Pre-set Agenda and Objective: Double points. For instance, a base appointment would be worth 2 points with a pre-set objective. A first appointment would be worth 4 points. The idea is to stop the agenda-free type of sales call that we see so often nowadays.
Appointment With Your Target Contact Type: x5 points. Here is where you have to really manage the process and drive your sales activity. Too often, salespeople end up calling on mid- or low-level managers who couldn’t say “yes” if their lives depended on it. Those calls are, for the most part, pointless and result free. If you need to be calling on the C-suite in order to get a decision, why reward your people for calling on the stockroom manager? This measurement also takes into account the company that you’re calling on; your contact type should be one that is a meaningful piece of business. The difference is stark – a first appointment, with a pre-set agenda, with a target contact type, is worth 20 points. An agenda-free call with a non-target is worth 1 point.
Proposals: 5 points. A proposal is a critical step in the sales process; done correctly, it signifies that you are on the lip of the cup of a sale. Hence, we should recognize a proposal more than other activity. Of course, our variables need to come into play here, as well.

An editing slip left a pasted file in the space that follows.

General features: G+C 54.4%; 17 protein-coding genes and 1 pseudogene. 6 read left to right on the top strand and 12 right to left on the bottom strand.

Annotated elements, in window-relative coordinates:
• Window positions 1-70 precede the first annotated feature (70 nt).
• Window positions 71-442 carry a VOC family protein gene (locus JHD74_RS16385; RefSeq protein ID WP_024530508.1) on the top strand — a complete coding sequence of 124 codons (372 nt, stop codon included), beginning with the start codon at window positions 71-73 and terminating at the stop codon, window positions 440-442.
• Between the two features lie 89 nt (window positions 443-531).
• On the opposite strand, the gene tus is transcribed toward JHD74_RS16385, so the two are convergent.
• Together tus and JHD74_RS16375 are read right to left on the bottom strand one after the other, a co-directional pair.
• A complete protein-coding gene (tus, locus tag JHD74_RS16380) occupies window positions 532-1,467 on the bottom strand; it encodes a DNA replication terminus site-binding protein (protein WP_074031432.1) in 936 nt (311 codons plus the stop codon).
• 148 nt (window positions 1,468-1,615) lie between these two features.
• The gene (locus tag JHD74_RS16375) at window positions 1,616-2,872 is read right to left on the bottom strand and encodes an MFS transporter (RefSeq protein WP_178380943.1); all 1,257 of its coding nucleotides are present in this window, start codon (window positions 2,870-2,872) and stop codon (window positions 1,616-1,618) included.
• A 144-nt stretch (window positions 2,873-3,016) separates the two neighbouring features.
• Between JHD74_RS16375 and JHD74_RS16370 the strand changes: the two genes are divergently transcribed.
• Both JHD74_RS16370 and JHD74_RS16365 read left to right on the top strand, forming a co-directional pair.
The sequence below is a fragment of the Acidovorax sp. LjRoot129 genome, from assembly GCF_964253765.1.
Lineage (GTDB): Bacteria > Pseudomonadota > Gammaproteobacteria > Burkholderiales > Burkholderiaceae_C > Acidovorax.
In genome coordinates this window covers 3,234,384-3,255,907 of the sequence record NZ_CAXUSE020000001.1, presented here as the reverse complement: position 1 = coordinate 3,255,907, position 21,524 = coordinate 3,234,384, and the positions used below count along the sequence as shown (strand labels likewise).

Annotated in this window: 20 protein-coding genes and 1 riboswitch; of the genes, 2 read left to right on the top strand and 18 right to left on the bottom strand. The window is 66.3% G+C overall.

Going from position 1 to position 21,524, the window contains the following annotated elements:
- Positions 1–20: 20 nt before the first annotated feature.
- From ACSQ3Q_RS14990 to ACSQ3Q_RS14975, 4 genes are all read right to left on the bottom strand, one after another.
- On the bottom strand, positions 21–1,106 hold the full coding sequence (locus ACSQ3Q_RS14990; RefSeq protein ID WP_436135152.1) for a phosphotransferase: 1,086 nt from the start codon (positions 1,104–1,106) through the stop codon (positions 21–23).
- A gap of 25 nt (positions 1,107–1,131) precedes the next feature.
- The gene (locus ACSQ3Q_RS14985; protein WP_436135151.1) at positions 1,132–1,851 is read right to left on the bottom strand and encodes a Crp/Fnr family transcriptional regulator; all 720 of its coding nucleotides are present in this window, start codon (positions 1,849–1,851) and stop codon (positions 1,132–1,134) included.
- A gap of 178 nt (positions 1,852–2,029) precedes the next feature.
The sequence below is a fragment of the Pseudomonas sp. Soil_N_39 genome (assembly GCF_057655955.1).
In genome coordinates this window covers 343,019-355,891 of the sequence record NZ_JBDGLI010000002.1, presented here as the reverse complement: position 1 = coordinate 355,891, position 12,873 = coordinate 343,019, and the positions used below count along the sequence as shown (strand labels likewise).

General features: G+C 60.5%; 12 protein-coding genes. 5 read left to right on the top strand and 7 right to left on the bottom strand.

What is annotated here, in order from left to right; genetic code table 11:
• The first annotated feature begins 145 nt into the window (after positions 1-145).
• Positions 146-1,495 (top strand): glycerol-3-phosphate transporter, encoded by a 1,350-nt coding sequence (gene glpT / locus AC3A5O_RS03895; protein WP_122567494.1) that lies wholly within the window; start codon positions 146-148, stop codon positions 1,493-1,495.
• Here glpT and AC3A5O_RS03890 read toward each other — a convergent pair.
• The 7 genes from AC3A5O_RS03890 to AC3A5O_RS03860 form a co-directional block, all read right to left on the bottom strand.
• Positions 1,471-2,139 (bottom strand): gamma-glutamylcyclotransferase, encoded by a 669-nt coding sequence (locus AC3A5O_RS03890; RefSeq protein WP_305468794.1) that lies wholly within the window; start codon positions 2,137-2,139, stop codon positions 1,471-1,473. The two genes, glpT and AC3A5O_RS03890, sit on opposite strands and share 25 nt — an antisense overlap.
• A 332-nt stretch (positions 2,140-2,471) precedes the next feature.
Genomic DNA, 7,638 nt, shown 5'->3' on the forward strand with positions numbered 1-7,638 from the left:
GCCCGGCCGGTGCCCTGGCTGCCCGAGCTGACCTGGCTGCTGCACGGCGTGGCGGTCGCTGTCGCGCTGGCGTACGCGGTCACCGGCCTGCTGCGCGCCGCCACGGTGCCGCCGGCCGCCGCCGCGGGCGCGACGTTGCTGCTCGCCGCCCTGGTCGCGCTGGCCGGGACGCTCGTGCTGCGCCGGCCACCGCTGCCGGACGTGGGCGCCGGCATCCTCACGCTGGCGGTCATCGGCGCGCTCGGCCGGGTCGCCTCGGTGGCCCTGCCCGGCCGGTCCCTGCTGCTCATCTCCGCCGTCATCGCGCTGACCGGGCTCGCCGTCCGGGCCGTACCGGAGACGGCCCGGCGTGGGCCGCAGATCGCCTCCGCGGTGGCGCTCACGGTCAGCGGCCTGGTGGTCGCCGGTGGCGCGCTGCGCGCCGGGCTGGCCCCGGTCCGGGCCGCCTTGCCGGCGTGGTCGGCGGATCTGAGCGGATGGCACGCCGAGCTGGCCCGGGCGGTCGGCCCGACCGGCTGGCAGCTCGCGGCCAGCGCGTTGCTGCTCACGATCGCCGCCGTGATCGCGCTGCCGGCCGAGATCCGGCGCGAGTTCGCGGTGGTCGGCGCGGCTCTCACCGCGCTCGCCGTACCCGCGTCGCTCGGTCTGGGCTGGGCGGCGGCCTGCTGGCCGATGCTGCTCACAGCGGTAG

Qualified Proposal: A qualified proposal is one that meets the following checklist: The customer’s needs have been discovered and confirmed with the customer. A solution has been presented that is agreeable to the customer. And then a specific price for specific service is quoted. This data should be logged in your CRM. If all this is present, give double points.
Face to Face Presentation of a Proposal to a Target Contact Type: 5x points. Again, presentation to a decision maker for a target account is nearly priceless. Again, figuring based on our scale, a qualified proposal, presented face to face, to a target contact type, would be worth 50 points.
You might have other types of activity that you’d want to give points for – for instance, plant tours or in-house demonstrations might be worth points based on where they stand in the sales process. That’s okay; just make sure that you’re rewarding sales activity appropriately.
The final question is where to put your weekly point quota. Well, that’s not something I can help you with – that depends on YOU. However, I would put it so that it’s nearly impossible without doing at least some target account activity every week – and then figure how much of the salesperson’s time you want to spend in those accounts. Set your target appropriately, then build in the variables to your CRM.
If you’re struggling with directing your salespeople where they need to be, a program like this might be a solution.
Troy Harrison is the author of Sell Like You Mean It!, The Pocket Sales Manager, and a speaker, consultant, and sales navigator. He helps companies build more profitable and productive sales forces with his cutting-edge sales training and methodologies. For information on booking speaking/training engagements, consulting, or to sign up for his weekly E-zine, call (913) 645-3603, e-mail Troy@TroyHarrison.com, or visit www.TroyHarrison.com.
This article originally appeared in the July/August 2016 issue of Industrial Supply magazine. Copyright 2016, Direct Business Media.